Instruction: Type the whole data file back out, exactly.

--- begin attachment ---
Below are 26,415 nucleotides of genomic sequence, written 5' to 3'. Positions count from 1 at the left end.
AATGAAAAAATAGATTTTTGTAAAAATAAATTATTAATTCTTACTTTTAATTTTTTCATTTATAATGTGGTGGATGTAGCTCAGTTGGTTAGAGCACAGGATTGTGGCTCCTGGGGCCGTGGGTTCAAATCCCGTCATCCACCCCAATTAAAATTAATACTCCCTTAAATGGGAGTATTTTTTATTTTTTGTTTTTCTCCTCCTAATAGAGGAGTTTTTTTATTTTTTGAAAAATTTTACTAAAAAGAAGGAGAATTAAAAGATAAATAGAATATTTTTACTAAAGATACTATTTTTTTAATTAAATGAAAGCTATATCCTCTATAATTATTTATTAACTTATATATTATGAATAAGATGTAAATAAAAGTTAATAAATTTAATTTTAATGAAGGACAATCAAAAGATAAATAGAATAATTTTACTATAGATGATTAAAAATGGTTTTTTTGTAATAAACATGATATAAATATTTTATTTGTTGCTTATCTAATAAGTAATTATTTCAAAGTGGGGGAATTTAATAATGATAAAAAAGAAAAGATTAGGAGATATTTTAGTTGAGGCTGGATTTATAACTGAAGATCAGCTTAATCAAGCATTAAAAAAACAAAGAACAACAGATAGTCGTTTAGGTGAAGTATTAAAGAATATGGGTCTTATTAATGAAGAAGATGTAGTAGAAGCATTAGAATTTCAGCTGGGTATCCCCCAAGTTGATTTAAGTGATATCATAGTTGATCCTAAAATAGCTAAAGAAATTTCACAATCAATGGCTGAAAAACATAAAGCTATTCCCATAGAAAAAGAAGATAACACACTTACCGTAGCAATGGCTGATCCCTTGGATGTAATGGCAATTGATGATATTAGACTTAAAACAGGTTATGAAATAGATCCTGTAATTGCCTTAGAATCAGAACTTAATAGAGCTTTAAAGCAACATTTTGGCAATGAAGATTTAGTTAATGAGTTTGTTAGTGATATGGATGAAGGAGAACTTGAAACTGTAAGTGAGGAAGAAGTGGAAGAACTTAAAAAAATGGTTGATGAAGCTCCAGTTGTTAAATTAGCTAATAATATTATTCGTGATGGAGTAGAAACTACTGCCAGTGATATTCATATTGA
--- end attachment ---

Below are 26,415 nucleotides of genomic sequence, written 5' to 3'. Positions count from 1 at the left end.
AATGAAAAAATAGATTTTTGTAAAAATAAATTATTAATTCTTACTTTTAATTTTTTCATTTATAATGTGGTGGATGTAGCTCAGTTGGTTAGAGCACAGGATTGTGGCTCCTGGGGCCGTGGGTTCAAATCCCGTCATCCACCCCAATTAAAATTAATACTCCCTTAAATGGGAGTATTTTTTATTTTTTGTTTTTCTCCTCCTAATAGAGGAGTTTTTTTATTTTTTGAAAAATTTTACTAAAAAGAAGGAGAATTAAAAGATAAATAGAATATTTTTACTAAAGATACTATTTTTTTAATTAAATGAAAGCTATATCCTCTATAATTATTTATTAACTTATATATTATGAATAAGATGTAAATAAAAGTTAATAAATTTAATTTTAATGAAGGACAATCAAAAGATAAATAGAATAATTTTACTATAGATGATTAAAAATGGTTTTTTTGTAATAAACATGATATAAATATTTTATTTGTTGCTTATCTAATAAGTAATTATTTCAAAGTGGGGGAATTTAATAATGATAAAAAAGAAAAGATTAGGAGATATTTTAGTTGAGGCTGGATTTATAACTGAAGATCAGCTTAATCAAGCATTAAAAAAACAAAGAACAACAGATAGTCGTTTAGGTGAAGTATTAAAGAATATGGGTCTTATTAATGAAGAAGATGTAGTAGAAGCATTAGAATTTCAGCTGGGTATCCCCCAAGTTGATTTAAGTGATATCATAGTTGATCCTAAAATAGCTAAAGAAATTTCACAATCAATGGCTGAAAAACATAAAGCTATTCCCATAGAAAAAGAAGATAACACACTTACCGTAGCAATGGCTGATCCCTTGGATGTAATGGCAATTGATGATATTAGACTTAAAACAGGTTATGAAATAGATCCTGTAATTGCCTTAGAATCAGAACTTAATAGAGCTTTAAAGCAACATTTTGGCAATGAAGATTTAGTTAATGAGTTTGTTAGTGATATGGATGAAGGAGAACTTGAAACTGTAAGTGAGGAAGAAGTGGAAGAACTTAAAAAAATGGTTGATGAAGCTCCAGTTGTTAAATTAGCTAATAATATTATTCGTGATGGAGTAGAAACTACTGCCAGTGATATTCATATTGA